Tuesday, September 30, 2008
Saturday, September 27, 2008
It was finally time to line up. And then a mother's worst fear. "Mom, I'm hungry." I guess I forgot to grab snacks for the kids. I must not have been thinking about their blood sugar getting low. I unpacked the bottom of Naomi's car seat and fished through my purse. Perfect! A smushed granola bar and a bag of 100 calorie cheez-its. They were satisfied. After what seemed like hours...it was finally our turn. The kids lined up anxiously on the starting line. It was as if a years worth of training had built up for this one moment. The anticipation was almost unberable. The man's voice blarred over the loud speaker. "On your mark..get set...the kids flung forward as he yelled, GO." We were off. The start of the race was bumpy and Naomi almost flew out of her car seat, but that wasn't going to deter us from taking this thing head on. We had come to win. Moments into the race, Jake seemed to get tired. Soon after, William came running back to me in tears. It was too hard. I told them it wasn't an option to quit. We had come to race and we were going to finish. Afterall, if mom had to hold them...they wouldn't get a medal. William's mouth dropped as he gasped, "Oh." He was off. We were all panting when a nice lady started cheering us on. "You're already half way!" "What?" I said. A 1K can seem extremely long with three kids and no husband to help. After the medal comment, William never stopped running. He had a goal. Jake, on the other hand, was a different story. I picked him up and ran after William. We finally crossed the finish line. We had done it! Our Firsr 1K. As we crossed the finish, all three kids were handed a medal. We immediatley hit the Goody Bag line and found some super cool prizes and a bagel for breakfast. I will never forget looking over at William with his hands on his kness, and his head down panting. "That was hard, mom." I know dude...but you won a medal." He looked around him and in distress noticed, "Mom, it looks like everyone got medals."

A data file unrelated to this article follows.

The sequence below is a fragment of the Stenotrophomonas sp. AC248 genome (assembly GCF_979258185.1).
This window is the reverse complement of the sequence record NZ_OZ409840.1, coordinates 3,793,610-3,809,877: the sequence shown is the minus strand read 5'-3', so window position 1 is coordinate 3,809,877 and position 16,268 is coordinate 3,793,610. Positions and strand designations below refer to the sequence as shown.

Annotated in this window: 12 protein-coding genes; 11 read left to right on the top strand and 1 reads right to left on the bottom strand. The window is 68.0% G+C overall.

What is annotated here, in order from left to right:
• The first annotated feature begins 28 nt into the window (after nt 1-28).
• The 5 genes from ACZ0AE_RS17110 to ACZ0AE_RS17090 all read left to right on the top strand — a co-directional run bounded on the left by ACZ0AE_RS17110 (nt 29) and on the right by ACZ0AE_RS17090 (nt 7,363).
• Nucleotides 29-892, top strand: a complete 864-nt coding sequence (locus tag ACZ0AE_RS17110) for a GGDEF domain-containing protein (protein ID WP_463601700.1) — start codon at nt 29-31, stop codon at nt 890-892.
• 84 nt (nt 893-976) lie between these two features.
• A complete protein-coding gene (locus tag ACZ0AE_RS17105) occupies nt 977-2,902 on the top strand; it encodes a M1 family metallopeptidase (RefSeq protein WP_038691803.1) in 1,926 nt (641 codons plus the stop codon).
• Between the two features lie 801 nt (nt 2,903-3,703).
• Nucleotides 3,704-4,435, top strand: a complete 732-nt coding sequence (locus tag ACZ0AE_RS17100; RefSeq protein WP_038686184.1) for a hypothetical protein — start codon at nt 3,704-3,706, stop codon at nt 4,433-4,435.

We were exhausted. Perhaps, everyone did get a medal. Perhaps, we would have done better had our blood sugar not been so low. Perhaps, maybe if daddy would have been there to run super fast with the boys, Naomi and I wouldn't have slowed everybody up. Perhaps, a lot of things. But most important, our first race was a success. We did it! All four of us! Daddy will be so proud.
Thursday, September 25, 2008
Sunday, September 21, 2008
"Even Spiderman Has a Bad Day Every Once in a While"
I want to make a poster out of this and hang it in the Children's ER becasue James says that there are way too many accidents that could be prevented if kids wore their helmets. We are now Big proponents of Bike Safety.
The poster is going to say,
"Even Spiderman Wears a Helmet"
Wednesday, September 17, 2008
Sunday, September 14, 2008
Friday, September 12, 2008